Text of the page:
Young people are flocking to e-cigarettes—and New Haven’s U.S. Congresswoman isn’t happy about it.
The Congresswoman, Rosa DeLauro (pictured), Thursday issued a release urging Congress to pass newly rules proposed by the federal Food and Drug Administration (FDA) to start regulating e-cigarettes. She singled out for praise a part of the proposal that would ban e-cig companies from selling to minors.
Click here to read the proposed rules.
U.S. Sen. Richard BLumenthal issued a release later Thursday calling the proposed rules “too little and too late.” He plans to hold a press conference Friday along with top docs at New Haven’s Smilow Cancer Hospital to call for added measures “to protect youth from nicotine addiction.” The FDA proposals would ban sales to minors but not restrict youth-oriented marketing, Blumenthal said.
“Instead of comprehensive, robust rules the FDA has offered a loophole-ridden skeleton—timid and tepid in restricting relentless marketing of smoking to children,” Blumenthal stated. “For far too long the lack of effective regulation of tobacco products has been a gift to tobacco companies who continue to hook new generations of kids on tobacco products and create new addicts to make up for the hundreds of thousands who die each year from tobacco use. While FDA has finally taken preliminary action on the agency’s ability to regulate all tobacco products, the reality is that flavored cigars, nicotine candies, and e-cigarettes will all remain on the market as products that entice children and continue addiction until further action is taken.”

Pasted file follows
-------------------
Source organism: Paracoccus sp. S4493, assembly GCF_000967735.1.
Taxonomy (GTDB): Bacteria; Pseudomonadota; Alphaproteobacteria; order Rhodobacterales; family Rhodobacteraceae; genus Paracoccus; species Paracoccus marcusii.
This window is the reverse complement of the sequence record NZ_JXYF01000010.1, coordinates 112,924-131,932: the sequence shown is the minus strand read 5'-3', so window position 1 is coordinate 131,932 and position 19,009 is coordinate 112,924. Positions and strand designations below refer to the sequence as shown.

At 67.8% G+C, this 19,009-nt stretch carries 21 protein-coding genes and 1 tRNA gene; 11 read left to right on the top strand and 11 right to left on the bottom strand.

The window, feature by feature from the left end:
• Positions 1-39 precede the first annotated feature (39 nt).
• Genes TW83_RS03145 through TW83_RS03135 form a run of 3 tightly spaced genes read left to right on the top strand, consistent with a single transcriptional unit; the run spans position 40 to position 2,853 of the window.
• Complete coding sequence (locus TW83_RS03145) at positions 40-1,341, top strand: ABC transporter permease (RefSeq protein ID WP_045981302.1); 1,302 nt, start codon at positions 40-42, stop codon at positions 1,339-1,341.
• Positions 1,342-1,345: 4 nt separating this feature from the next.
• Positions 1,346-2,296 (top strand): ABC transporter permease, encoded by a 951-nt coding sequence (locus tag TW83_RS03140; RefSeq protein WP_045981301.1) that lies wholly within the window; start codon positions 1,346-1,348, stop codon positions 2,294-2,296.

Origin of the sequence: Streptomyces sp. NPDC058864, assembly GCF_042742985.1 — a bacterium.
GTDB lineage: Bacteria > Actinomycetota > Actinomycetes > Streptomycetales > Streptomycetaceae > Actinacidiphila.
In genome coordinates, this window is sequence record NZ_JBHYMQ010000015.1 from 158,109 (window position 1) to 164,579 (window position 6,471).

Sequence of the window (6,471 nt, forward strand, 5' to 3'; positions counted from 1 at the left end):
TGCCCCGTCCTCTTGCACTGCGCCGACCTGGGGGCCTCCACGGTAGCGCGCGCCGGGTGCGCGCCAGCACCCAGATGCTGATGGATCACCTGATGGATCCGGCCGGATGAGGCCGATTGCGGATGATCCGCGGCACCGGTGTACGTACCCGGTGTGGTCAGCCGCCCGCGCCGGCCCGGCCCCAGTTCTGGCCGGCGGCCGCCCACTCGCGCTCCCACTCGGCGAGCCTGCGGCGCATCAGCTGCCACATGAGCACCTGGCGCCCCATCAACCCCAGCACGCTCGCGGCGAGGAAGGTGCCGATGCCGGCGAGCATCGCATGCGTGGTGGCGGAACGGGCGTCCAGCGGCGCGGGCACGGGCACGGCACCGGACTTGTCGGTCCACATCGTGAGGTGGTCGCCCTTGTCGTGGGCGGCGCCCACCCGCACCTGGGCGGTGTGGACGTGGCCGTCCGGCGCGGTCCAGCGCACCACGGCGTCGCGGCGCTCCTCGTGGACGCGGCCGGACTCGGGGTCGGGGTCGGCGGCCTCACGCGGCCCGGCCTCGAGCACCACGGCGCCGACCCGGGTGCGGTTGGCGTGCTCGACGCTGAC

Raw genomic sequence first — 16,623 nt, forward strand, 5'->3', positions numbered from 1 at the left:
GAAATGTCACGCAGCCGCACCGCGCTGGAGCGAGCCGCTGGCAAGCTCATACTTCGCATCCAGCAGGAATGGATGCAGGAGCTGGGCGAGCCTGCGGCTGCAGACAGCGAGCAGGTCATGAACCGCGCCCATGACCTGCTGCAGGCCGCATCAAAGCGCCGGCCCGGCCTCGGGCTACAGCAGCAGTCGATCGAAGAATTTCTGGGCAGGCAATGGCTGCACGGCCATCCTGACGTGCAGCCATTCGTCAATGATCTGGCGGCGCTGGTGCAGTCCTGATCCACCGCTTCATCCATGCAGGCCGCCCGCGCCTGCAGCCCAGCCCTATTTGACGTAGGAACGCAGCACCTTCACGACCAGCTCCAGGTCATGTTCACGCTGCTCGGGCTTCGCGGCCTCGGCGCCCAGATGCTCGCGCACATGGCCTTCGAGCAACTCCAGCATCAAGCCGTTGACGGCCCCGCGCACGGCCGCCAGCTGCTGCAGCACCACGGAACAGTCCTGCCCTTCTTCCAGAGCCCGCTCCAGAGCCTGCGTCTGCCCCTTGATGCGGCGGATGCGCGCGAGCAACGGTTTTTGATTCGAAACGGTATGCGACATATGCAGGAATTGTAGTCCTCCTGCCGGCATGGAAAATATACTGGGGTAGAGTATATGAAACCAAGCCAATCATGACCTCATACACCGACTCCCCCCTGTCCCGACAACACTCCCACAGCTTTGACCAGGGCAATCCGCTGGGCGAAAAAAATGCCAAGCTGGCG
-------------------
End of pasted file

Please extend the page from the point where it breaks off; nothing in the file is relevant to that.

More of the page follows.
Some have embraced e-cigs—branded by DeLauro as “nefarious new nicotine distribution devices”—as a tool to weans smokers from more harmful conventional cigarettes. Others worry that the devices are hooking more people on nicotine—especially kids, to whom tobacco companies are marketing the products in flavors like chocolate and gummy bear. E-cigarettes have rapidly grown into a multibillion-dollar, unregulated industry.
On March 31 DeLauro sent a letter to FDA Commissioner Margaret Hamburg urging her agency to regulate e-cigs, battery-powered devices that vaporize liquid nicotine. DeLauro noted in her letter that an estimated 1.78 million-plus middle- and high-schoolers have tried e-cigs. “Many of the familiar, now illegal, practices by the tobacco industry have been resurrected in order to engage children in the e-cigarette market,” she wrote, cited prime-time TV ads featuring celebrities. Click here to read DeLauro’s letter.
DeLauro and Blumenthal also recently held a press conference in New Haven to oppose the spread of “e-hookahs.” Read about that here.